Korea: Olympic business

INCHEON HAS GAINED GLOBAL PROFILE IN RECENT YEARS with the develop­ment of its sustainable, hi-tech city Songdo, with MICE a key compo­nent of its growth strategy. And now Gangwon province is appearing on MICE planners’ radars as it gets set to host the 2018 Winter Olympics.

Songdo City, one of the three Incheon Free Economic Zones (IFEZs), hosts Korean and international hi-tech companies and features the country’s first park that chan­nels seawater through 1.8km of waterways. Songdo is also home to the Convensia, which is set to double the size of its ball­room and exhibition space by 2022.

Pyeongchang, in Gangwon province, will be hosting the mountain sports of the Winter Olympics in February 2018, while further east, around the coastal city of Gangneung, will be the ice sports, such as hockey and skating.

Gangwon will be served by the KTX high-speed rail network with a route that will connect Pyeongchang to Incheon In­ternational airport, bringing visitors to the Games in around 70 minutes from Seoul. MICE will also play a vital role in the post- Games’ legacy with Gangwon Convention & Visitors’ Bureau counting on new venues, and accommodation, and a range of activi­ties to strengthen the province’s portfolio.

Incheon has enjoyed an enduring appeal to overseas traders as a gateway to Korea. Now the district of Songdo is being posi­tioned as the IFEZ’s city for hi-tech and sus­tainable development with a special appeal to conference groups. Songdo took shape as land began to be reclaimed from the Yellow Sea in 2003, in a scheme earmarked for completion in 2022. Besides business, there is a growing selection of ideas that event planners can avail themselves once meetings are over.


CHINA-BASED cosmetics company Aurance was impressed at the welcome and entertainment provided to 6,000 of its employees when they visited last year. So much so, that executives signed a deal with Incheon to host the company’s incentive group visits to the area until 2018.

G-TOWER is a superb starting point for groups to get their bearings in Songdo. There is an elevator ride to the 29th-level observation floor; and a tour of a permanent exhibition, where interactive displays tell the city’s story, from the days of planning and land reclamation in 2003 to the advent of a city run along the principle of the Internet of Things, with traffic, security, environment and services rooted in cyber technology. The East Asian offices of the United Nations are also in the tower, along with the headquarters of the Green Climate Fund, which operates under the UN, and the Incheon Free Economic Zone Global Centre.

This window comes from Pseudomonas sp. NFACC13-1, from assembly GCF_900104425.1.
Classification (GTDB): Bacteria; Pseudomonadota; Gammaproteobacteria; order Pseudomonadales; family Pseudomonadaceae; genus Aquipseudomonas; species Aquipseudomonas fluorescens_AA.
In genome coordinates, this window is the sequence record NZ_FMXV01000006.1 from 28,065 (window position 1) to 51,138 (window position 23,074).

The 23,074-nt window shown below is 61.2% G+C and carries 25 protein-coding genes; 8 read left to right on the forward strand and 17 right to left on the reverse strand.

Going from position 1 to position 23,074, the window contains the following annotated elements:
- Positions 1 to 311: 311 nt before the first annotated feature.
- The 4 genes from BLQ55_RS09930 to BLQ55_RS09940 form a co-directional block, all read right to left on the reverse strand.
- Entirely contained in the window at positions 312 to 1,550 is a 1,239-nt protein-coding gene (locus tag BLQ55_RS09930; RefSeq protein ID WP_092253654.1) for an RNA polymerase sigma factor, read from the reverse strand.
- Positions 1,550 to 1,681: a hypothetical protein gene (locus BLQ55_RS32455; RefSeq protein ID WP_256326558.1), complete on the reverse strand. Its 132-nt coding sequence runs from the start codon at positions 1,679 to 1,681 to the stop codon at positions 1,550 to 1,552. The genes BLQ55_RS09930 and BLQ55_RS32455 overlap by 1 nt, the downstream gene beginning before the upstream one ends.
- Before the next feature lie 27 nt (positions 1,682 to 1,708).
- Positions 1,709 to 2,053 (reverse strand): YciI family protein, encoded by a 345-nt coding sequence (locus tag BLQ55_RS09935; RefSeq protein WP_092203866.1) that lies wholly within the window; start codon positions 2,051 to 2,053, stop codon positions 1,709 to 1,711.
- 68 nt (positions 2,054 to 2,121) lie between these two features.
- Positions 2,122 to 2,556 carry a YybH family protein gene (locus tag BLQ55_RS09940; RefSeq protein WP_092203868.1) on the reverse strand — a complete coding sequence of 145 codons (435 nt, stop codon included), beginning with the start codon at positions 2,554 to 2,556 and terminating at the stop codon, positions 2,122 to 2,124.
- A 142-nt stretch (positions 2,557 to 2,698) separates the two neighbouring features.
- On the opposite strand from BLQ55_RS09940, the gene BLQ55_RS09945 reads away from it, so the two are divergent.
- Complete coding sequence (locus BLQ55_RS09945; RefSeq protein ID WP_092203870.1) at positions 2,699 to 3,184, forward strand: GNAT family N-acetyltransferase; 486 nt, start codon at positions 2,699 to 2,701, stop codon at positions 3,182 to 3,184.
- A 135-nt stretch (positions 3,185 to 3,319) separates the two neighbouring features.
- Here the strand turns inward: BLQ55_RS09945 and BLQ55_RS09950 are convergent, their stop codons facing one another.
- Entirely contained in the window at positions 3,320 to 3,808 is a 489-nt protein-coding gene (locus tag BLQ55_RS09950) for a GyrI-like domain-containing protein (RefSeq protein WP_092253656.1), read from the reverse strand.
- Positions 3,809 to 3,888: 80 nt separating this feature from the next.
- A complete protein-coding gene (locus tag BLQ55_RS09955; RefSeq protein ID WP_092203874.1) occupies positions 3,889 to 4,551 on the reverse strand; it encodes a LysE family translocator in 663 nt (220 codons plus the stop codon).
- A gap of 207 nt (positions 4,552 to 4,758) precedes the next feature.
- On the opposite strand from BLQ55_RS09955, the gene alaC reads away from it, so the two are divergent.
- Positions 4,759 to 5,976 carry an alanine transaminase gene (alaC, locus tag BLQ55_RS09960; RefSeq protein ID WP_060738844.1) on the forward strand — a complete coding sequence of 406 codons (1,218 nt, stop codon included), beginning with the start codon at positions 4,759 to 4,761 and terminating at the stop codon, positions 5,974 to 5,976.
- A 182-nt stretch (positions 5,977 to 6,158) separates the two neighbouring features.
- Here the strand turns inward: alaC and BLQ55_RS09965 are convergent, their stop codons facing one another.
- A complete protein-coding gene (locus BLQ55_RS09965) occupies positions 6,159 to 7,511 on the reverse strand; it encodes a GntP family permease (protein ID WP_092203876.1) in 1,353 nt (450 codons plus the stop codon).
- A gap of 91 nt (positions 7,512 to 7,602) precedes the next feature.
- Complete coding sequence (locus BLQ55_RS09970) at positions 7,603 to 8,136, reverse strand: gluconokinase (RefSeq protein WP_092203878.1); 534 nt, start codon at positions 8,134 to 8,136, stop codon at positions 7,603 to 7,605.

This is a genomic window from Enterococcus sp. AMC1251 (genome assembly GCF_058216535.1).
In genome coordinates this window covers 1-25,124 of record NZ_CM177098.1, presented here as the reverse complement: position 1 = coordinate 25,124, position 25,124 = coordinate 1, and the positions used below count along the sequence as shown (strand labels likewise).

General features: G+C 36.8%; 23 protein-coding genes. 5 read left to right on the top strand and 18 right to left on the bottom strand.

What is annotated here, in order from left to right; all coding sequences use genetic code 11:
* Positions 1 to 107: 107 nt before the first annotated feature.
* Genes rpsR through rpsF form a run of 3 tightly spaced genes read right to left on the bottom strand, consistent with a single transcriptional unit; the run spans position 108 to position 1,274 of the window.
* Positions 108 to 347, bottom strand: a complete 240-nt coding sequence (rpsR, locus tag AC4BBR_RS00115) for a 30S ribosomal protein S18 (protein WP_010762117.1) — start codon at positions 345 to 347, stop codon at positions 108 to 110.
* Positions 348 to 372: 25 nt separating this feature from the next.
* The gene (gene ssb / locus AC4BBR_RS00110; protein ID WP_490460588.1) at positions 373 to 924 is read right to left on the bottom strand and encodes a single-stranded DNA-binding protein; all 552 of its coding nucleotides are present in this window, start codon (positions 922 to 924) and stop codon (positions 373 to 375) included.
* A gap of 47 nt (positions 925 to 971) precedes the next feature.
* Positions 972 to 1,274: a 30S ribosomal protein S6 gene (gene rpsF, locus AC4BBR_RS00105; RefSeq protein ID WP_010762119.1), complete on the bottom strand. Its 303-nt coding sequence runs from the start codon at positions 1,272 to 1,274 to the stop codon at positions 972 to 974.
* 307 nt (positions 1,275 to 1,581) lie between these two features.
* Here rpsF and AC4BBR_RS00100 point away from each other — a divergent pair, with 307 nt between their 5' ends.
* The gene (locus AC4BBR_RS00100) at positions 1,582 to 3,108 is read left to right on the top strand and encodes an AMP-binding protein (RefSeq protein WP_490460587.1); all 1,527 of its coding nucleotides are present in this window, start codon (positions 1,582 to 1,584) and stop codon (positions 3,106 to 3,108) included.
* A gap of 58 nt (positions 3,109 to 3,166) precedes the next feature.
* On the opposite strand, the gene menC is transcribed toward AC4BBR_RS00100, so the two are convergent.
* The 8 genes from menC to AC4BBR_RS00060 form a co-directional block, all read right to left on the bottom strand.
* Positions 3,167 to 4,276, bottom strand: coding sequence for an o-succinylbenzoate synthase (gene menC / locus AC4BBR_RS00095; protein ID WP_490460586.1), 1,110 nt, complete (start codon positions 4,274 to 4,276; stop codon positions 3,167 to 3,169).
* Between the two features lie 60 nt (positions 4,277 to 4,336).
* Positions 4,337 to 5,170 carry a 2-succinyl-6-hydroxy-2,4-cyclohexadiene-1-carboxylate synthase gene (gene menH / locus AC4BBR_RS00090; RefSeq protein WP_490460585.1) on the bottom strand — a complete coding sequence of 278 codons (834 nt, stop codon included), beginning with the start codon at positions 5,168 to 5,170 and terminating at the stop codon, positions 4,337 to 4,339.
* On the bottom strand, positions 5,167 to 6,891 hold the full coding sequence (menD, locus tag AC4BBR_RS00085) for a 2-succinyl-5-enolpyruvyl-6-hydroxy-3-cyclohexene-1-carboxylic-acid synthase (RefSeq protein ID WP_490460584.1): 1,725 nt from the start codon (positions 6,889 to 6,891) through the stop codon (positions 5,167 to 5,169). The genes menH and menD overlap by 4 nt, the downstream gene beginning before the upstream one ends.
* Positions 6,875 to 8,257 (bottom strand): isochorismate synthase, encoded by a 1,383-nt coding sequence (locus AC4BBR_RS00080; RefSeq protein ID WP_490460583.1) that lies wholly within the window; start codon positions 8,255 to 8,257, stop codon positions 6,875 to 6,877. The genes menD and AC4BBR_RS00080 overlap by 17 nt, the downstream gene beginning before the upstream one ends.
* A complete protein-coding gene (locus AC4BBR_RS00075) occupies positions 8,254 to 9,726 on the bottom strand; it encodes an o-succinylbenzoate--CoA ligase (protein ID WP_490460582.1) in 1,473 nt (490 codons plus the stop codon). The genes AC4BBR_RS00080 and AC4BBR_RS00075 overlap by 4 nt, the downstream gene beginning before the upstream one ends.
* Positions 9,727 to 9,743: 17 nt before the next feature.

TRI-BOWL THEATRE is a radical venture in modern architecture and is arguably the area’s most eye-catching landmark. The Tri-Bowl contains an arena-shaped concert hall, and a multipurpose space for education and small-scale exhibitions that are suited to arts, media or ecology.

SONGDO CONVENSIA was built in 2008 and hosted the Korea MICE Expo last year. Convensia is set to double the size of its ballroom to hold 2,000 people and expand its exhibition halls to accommodate 900 booths in a second phase of construction, due to commence this year. This forms part of an overall plan by the authorities to make Incheon a ‘frontier MICE city’ with international links, most notably to China and its Silk Road Economic Belt and Maritime Silk Road initiative. Resorts and yachting marinas are also seen as part of a strategy to drive business and leisure tourism. The venue has also staked its claim as the first full LEED-certified, environmentally friendly, convention centre in Asia.

MUUIDO ISLAND has a conference and corporate retreat centre called the Tesco-Homeplus Academy. The supermarket chain partnered with overseas companies such as Korea’s Homeplus as it sought to expand its brand overseas. The complex features lecture rooms, a conference hall, recreational facilities and around 70 guest rooms. When not used by future Tesco execs, other groups of up to 250 can use the academy as a retreat, with accommodation available at other Muuido hotels or on Incheon. It’s also proving popular for its ecological credentials – about US$10 million was invested in making the facility carbon-neutral with solar panels and other energy-saving technology.

Gangwon Convention and Visitors’ Bureau

NAMES SUCH ALPENSIA, PYEONGCHANG OR GANGNEUNG are more familiar to skiers and snowboarders than conference planners. But the province’s convention bureau intends to change this. Set up in 2014, it wants MICE to be a legacy of the 2018 Pyeongchang Winter Olympics. Gangwon is aiming to do this with the same resolve that beat Munich in the bidding to host the Winter Olympics and Paralympics.

To add their own version of an Olympic flame to the Gangwon’s meetings and events industry, the bureau offers support for overseas business meetings and incentive groups of more than 100 participants. It also supports trade organisations and academic or professional associations whose events meet the requirements of the Union of International Associations and the International Congress and Convention Association.

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